Sunday, 1 July 2018

Another sunny day.

Another sunny day here on the edge of the Yorkshire Dales.   In the distance, as I stand in my sitting room window early on a Sunday morning, I cannot see my usual view of The Fell - it is wreathed in a thick early morning mist.   But by ten o'clock the mist has cleared and the sun is out.

Yesterday was to have been a totally empty day for me.   Saturdays for anyone who lives alone are perhaps the hardest day of the week.   Sundays would be too except that four of us always lunch
out and that takes up a large part of the day.   But at lunchtime friend W rang - 'let's go and have an ice cream' - so off we went.   Everywhere was beginning to look very parched.   The fields were not greening up, the leaves on the trees by the roadside no longer had that fresh, green look they wore in Spring, the flowers on the roadsides were faded and dying.

The bikers were out in force.   We get droves of bikers up here from April to September.   They have just as much right to be on the road as we do and they are, for a large part, very good drivers. 
Because the machines they drive are very swish models the drivers tend to be middle aged men (presumably they are middle aged with grown up children before most of them can afford such models) and, sadly, over the Summer there are  quite a few accidents - often fatal or life-changing.
Because of the fashion these days to leave flowers at the scene of accidents these deaths can often be marked for years by the sides of the road.   One such, just a few miles from here, occurred when a tractor and trailer were driving into a field when a motor cyclist came round the corner at speed and hit the trailer.   Nobody's fault really but a tragic death.   Flowers by the side of the road still - somebody remembers.

On a lighter note - the bikers were out in force at the Ice Cream Parlour too.   Just before we arrived a party of about twenty of them arrived and swelled the queue!  As we sat licking our ice cream cones at a table (like five year olds) two middle-aged bikers came and sat at the next table.   Both had large ice creams (and tummies to match) and one had a black T shirt on.   Across his chest was written:  'My biker grandad.  Like other grandads but cooler'.   When I told my son that later on he said he had driven behind a biker and on the back of his T shirt was the message 'if you can read this then my wife has fallen off the pillion seat!'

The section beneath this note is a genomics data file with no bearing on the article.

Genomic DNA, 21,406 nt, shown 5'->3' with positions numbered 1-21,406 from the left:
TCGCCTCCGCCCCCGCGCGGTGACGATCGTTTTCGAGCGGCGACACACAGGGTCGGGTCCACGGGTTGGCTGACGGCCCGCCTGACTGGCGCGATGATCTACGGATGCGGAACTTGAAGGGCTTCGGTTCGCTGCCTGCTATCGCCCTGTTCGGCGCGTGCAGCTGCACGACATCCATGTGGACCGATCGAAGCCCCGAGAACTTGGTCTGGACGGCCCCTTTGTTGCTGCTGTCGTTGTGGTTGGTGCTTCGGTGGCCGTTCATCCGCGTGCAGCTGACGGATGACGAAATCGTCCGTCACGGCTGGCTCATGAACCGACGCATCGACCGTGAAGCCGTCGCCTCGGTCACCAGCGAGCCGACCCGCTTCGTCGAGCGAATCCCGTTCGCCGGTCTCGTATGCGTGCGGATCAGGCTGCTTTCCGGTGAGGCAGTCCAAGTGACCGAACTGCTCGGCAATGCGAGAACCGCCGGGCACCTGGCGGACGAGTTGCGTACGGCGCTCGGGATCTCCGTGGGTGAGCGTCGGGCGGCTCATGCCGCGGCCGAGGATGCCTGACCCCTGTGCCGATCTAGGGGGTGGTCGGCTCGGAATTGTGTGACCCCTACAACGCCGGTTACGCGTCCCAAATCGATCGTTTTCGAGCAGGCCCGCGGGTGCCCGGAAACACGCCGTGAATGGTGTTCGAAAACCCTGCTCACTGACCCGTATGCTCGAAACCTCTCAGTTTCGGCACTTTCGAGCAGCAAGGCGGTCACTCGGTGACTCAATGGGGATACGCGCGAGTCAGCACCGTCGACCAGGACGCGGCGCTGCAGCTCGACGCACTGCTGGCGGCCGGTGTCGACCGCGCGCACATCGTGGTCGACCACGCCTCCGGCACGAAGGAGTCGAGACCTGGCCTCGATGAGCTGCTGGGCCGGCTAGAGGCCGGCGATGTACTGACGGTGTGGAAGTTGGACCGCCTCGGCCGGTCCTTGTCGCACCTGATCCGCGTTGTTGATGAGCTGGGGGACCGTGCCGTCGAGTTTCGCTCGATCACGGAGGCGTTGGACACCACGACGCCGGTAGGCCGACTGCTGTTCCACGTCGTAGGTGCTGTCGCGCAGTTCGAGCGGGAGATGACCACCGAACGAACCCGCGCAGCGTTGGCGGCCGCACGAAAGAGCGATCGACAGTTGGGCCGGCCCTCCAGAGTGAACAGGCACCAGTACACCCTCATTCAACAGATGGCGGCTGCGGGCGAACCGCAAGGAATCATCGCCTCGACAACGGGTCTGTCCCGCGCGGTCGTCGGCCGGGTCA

Tess and I have had our morning walk in the cool.  In a couple of hours I shall go and collect W en route for our lunch date.  In the meantime I think water the courgettes and patty pans and the tubs in the sunshine of the front garden and then have a cooling shower.

On a totally different note again.   I have just read an interesting article on Seamus Heaney in yesterday's Guardian.  It mentioned a particularly poignant poem and I have just looked it up and run it off and printed it to read at our next Poetry group.   It is sad but it is beautifully written.   Do look at it on Wikipedia.   It is called 'Mid term break' and is about the death of Heaney's young brother.  How much a poem can manage to put in so few words.

17 comments:

Rachel Phillips said...

Saturdays are the hardest day for me. I don't know what it is except all it can be is I believe that everybody else is having fun and I am not. And then another week starts and I am ok again until Saturday. I read the Seamus Heaney piece in the Guardian. He always managed to capture what mattered in a few words.

Tom Stephenson said...

It took me years to get over the feeling that everyone else was having fun together without me on Saturdays. In reality, they are usually not. I have seen that biker's t-shirt before. Very good.

John "By Stargoose And Hanglands" said...

At Strawberry Fair in Cambridge I stood aside to let a woman in a wheelchair come closer to the stage - on the back of her chair she had a sticker "Not drunk, just trying to steer around the potholes".

Derek Faulkner said...

As a retired person I don't have a problem with weekends, they're just part of a seven day week to me, what I could do at a weekend I can just as easily do in the week. As for other people having fun at the weekend, well that's because the poor buggers have to be at work all week, they're probably as jealous as heck because we have all week to enjoy ourselves, especially in this current weather. Do I miss having a permanent 7-day a week partner, no I love it. There was a comment in the Telegraph today about how awful our National Anthem sounds against some of the other, more stirring ones played in the World Cup. You could easily imagine going into battle as the anthem of the Germans and the French were playing, but ours, we'd probably fall asleep. I always recall a Billy Connolly skit where he suggested that we change it for the Archers theme - dum-de-dum-de-dum-de-do- so much more jolly!